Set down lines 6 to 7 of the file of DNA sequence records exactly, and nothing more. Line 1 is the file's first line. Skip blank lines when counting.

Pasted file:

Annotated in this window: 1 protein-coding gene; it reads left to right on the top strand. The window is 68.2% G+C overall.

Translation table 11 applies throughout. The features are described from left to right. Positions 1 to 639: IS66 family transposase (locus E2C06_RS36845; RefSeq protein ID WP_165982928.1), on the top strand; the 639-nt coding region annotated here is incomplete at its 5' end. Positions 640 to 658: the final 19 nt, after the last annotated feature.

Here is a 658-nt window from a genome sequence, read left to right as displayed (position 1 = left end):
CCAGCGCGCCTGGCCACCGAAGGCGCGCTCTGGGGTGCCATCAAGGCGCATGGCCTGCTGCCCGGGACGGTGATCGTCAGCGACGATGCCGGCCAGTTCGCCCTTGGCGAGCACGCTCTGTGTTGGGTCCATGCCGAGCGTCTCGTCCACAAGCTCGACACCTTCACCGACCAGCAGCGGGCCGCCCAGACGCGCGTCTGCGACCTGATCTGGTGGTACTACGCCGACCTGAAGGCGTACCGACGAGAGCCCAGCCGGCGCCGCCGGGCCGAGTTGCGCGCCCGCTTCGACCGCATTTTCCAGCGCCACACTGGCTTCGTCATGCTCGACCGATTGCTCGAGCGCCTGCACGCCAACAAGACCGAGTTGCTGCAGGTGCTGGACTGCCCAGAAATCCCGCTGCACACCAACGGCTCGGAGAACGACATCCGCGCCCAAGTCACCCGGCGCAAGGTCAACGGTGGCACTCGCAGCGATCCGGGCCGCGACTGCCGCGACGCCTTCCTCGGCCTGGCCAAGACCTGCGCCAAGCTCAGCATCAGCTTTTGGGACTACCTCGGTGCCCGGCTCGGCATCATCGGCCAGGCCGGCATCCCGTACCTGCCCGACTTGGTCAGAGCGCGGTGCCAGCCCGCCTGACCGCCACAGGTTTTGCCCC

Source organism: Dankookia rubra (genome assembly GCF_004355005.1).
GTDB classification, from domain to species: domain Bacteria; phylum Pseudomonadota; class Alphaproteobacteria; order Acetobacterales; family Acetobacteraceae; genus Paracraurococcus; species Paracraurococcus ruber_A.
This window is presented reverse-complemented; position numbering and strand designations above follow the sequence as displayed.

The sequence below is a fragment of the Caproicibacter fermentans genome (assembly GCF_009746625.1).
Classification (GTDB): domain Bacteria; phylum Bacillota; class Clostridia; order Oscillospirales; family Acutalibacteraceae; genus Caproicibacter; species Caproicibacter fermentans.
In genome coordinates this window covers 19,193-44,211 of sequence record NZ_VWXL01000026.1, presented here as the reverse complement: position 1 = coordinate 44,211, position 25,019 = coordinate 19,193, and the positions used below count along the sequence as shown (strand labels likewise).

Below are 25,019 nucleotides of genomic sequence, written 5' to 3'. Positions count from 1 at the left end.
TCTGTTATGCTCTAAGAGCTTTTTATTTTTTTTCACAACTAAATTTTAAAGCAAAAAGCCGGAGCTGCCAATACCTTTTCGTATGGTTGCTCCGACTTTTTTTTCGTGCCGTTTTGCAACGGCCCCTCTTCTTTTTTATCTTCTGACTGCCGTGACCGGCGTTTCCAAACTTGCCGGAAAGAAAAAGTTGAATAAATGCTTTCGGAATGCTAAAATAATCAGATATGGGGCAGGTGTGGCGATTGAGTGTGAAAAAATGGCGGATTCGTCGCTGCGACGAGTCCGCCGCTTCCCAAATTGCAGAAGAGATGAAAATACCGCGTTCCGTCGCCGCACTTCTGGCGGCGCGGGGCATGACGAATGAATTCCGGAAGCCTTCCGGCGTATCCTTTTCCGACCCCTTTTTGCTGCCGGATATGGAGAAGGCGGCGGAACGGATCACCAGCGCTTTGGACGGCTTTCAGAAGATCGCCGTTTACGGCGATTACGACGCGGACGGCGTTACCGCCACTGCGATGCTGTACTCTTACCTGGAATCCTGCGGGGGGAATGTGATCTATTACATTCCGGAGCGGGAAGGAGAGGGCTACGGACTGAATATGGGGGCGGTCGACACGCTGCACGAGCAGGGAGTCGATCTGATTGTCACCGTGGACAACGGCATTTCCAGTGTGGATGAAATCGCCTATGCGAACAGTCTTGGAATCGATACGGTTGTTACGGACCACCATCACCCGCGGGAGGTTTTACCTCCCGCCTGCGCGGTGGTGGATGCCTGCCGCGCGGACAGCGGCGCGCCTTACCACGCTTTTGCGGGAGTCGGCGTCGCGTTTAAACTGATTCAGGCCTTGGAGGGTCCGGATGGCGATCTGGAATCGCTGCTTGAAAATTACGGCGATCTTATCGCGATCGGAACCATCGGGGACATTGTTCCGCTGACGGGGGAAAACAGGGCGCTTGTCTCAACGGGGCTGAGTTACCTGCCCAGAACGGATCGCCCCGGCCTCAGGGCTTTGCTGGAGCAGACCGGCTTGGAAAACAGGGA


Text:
GTDB classification, from domain to species: domain Bacteria; phylum Pseudomonadota; class Alphaproteobacteria; order Acetobacterales; family Acetobacteraceae; genus Paracraurococcus; species Paracraurococcus ruber_A.
This window is presented reverse-complemented; position numbering and strand designations above follow the sequence as displayed.